Green Business : A Revolutionary Step towards Environment Sustainability

By Richie Elangical

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We are living in a rapidly evolving era of science and technology. However some man-made disasters and natural calamities have left an irreversible damage on the environment so we should be cognizant of protecting our mother Earth to sustain the available natural resources for future generations. Due to the unexpected outbreak of COVID-19 pandemic, strict rules and regulations like lockdown, quarantine and social distancing have been imposed worldwide to curb the adverse effects of the virus, but its negative impact on the economy and mental health is still prevalent. As a consequence, green business has become increasingly significant globally with respect to the current scenario. Moreover, green advertising is regarded as an effective method for the promotion of eco-friendly products, services and business ideas, since it is deeply linked with the conservation of the natural environment. In the 1980s, the impact of green marketing spread like a wildfire and has been a major interest for many scholars and businessmen. Green business witnessed rapid growth in the United States, and constitutes a market worth USD 250 billion annually in the United States alone.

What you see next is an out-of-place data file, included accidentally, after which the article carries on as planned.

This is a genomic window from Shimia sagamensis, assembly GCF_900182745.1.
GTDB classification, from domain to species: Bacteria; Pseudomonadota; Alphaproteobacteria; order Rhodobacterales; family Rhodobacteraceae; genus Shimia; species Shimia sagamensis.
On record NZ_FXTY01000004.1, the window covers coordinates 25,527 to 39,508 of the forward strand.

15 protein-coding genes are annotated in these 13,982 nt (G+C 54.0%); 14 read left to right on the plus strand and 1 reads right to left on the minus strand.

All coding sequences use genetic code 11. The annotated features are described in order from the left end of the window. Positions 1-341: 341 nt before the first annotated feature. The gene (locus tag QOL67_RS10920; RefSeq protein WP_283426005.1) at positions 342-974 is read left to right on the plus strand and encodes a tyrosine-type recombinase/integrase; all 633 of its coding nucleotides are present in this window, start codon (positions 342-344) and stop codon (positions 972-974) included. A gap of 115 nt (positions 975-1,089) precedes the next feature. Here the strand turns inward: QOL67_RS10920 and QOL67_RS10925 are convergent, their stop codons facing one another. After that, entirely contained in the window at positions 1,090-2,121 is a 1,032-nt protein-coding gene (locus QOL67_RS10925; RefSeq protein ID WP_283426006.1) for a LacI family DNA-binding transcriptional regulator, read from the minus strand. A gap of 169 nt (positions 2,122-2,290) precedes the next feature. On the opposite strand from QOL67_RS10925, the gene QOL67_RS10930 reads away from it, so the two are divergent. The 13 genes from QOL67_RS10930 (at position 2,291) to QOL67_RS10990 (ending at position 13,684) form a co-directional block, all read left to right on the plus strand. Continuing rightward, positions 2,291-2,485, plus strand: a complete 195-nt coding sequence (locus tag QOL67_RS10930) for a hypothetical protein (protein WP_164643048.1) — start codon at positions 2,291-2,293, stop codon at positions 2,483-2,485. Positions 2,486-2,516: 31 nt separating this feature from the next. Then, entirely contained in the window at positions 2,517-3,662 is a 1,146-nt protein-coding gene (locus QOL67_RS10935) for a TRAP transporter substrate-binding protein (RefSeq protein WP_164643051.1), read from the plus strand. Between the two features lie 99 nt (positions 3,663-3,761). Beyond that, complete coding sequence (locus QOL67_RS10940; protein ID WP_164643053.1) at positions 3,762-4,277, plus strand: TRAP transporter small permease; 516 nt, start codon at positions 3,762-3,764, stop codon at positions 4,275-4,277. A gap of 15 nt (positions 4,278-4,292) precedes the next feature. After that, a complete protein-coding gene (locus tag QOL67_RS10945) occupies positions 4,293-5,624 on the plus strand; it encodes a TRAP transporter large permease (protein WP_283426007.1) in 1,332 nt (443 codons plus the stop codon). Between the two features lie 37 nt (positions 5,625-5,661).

The four P’s of Green Marketing

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(Source : Pinterest) The Four P’s of Green Marketing

Business plays a pivotal role in withstanding major challenges and strengthening the economy of the world. Nowadays one cannot flourish in any business without proper marketing strategies. When it comes to sustainable green marketing the four “P’s” are of utmost importance :-

Product 

In this phase, the producer should manufacture and offer ecological products which must not contaminate the environment. Furthermore raw materials, ingredients, fair trade suppliers and machinery should be taken into consideration to minimize the company’s carbon footprint. Finally it should protect and even liquidate the existing environmental damages. For instance, Unilever company (the corporate owner of Ben and Jerry’s) has claimed that the ingredients used in their ice cream are sourced through fair trade ( global trade system that ensures producers get a genuine rate for their goods) suppliers and is officially certified.

Price